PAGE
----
This morning Governor Wolf laid out his plan for the 2017-18 state budget. Here are the five things you need to know:
1. Shift to redesigning government. This is a sharp contrast from Gov. Wolf’s first two budget addresses. His focus has shifted from massive tax and spending increases to streamlining government and making government more efficient. This is a positive development, representing the economic and political reality in Pennsylvania.
2. Good news and bad news on taxes. Gov. Wolf has dropped proposals to raise the income tax or raise the sales tax rate—two cornerstones of his first two budget proposals. He touts this as “no broad-based taxes” in the new budget.
He does, however, propose imposing the sales tax on several businesses services that are untaxed. Absent tax reductions elsewhere, it will increase Pennsylvania’s tax burden—already 15th highest in the country.
For the third time, Gov. Wolf proposed a natural gas severance tax. This 6.5% proposal isn’t likely to get traction in the legislature. The severance tax, which targets one group of people, ignores the 5% tax drillers already pay, plus all of the high taxes every other Pennsylvania business pays. With gas prices still depressed, this tax wouldn’t generate much revenue, and would only hinder job growth at a time the gas industry is already laying off workers.
In total, Wolf calls for $1 billion in additional taxes or $315 per family of four.
3. Serious efforts to control spending. From closure of SCI Pittsburgh to reducing corporate welfare, Governor Wolf is making a real effort to control spending.
His proposal to reduce corporate welfare tax credits by $100 million is a laudable first step towards ending the $800 million practice of handouts to corporations. Yet, at the same time, he expands certain corporate welfare programs.
In addition, his corporate welfare reduction plan treats the Educational Improvement Tax Credit (EITC) and the Opportunity Scholarship Tax Credit (OSTC) like other tax credits, potentially cutting funding for students’ scholarships. Read more from James about why that would be a mistake, and why we should increase opportunities for educational choice.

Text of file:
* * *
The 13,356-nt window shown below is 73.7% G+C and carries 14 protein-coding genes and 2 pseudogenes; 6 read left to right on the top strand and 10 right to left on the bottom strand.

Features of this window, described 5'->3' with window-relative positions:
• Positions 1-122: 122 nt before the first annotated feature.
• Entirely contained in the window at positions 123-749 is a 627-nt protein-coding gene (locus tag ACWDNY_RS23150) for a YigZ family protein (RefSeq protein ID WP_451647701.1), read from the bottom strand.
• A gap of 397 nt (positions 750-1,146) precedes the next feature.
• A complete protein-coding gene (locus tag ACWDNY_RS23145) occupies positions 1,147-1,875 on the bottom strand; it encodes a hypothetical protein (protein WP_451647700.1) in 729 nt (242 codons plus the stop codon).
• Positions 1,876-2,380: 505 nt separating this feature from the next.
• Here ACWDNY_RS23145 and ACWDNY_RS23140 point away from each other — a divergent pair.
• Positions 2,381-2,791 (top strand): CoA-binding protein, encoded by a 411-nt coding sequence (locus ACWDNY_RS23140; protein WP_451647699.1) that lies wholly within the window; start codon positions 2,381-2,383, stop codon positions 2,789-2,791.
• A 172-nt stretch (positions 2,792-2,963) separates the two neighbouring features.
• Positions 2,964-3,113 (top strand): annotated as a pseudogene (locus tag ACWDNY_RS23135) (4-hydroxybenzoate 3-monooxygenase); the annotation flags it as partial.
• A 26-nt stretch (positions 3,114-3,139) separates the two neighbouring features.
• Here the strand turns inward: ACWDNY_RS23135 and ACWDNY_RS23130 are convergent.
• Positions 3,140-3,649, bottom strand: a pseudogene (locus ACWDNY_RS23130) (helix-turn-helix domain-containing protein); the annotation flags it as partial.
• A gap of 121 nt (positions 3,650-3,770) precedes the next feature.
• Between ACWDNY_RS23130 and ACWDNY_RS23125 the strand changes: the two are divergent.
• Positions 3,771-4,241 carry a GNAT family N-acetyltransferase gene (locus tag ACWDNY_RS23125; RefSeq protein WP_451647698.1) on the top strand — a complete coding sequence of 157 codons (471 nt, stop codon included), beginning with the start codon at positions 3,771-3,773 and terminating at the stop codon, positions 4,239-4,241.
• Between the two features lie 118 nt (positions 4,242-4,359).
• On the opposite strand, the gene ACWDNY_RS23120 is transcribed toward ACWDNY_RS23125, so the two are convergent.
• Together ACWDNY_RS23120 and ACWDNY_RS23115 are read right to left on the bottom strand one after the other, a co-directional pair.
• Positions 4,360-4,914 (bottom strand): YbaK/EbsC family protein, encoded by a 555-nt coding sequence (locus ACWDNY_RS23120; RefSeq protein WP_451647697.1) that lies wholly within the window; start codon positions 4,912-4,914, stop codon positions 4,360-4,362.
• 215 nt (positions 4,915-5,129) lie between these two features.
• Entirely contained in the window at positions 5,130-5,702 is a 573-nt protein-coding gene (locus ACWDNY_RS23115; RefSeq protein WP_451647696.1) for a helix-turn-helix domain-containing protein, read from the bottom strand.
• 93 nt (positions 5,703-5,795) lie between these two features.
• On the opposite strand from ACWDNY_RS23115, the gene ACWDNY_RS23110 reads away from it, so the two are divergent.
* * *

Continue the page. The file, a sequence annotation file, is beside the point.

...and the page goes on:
Wolf has proposed merging four departments into the Department of Health and Human Services ($100 million savings); the Department of Correction and Probation & Parole into one agency ($10 million savings); and merging the management of the states two pension funds (SERS and PSERS). These mergers are intended to both eliminate unnecessary bureaucracy and to provide more efficient services. In principle, these recommendations are a welcome development. Commonwealth Foundation has long highlighted the need to streamline state government.
Wolf has outlined $2.1 billion in government efficiencies through these reforms—though these proposals will require more vetting and analysis to see if the administration's estimates hold true. More than $300 million of this is not savings but “revenue enhancements.”
Gov. Wolf’s estimate of $95 million in new revenue from increasing the minimum wage mandate is the most dubious. Not only is he discounting the individuals who would lose their job under this mandate, but this projection acts as though a law can mandate a more robust economy. It doesn’t—minimum wage laws merely redirect money in the economy.
Finally, the governor has proposed new sentencing reforms designed to reduce recidivism and help parolees stay in the community. These recommendations are estimated to save $108 million over five years.
4. Modest spending increase above TPA with some accounting gimmicks. Gov. Wolf proposes a General Fund budget of $32.34 billion, representing an increase of 1.8 percent. While a modest increase, certainly in comparison to prior proposals, it exceeds the index in the Taxpayer Protection Act (advanced in the Senate today). The TPA limit—the average increase in population and inflation over the past three years—was only 1.16 percent, as Pennsylvania’s population declined last year.
The baseline for this comparison also includes $234 million in “supplemental appropriations”—spending levels higher than the legislature passed last June. His proposal calls also for $300 million in borrowing to fund programs like health research grants and grants to the arts, which merely shifts spending to the future.
In total, the operating budget would reach $81 billion, or more than $25,000 per family of four ($6,300 per person).
5. Need remains for transformative structural reforms: No amount of new taxes, one-time revenue tricks or borrowing can permanently fix the commonwealth's fiscal woes. Pennsylvania is suffering from a deep-seated structural spending problem.
For starters, almost half of the Pennsylvania state operating budget (49 percent) is spent on Human Services, with the bulk of that on Medical Assistance and Long Term Living (i.e., Medicaid programs). Human Services costs are expected to increase by more than 5 percent every year, while state revenue growth is projected at around 2 percent per year. Yet Medicaid patients experience inferior care, such a long waiting times and difficulty finding a provider.
Structural reforms are essential to solving Pennsylvania's budget crisis once and for all. These structural reforms include limiting state spending to the growth of inflation and population through the Taxpayer Protection Act, fully privatizing the state liquor system, and reforming pensions to create an affordable system for taxpayers that gives workers more flexibility.
Governor Wolf's 2017-18 budget proposal is a welcome departure from past massive tax hike attempts. However, it doesn't do far enough to stem the rising costs of state government, which continues to burden families across the state.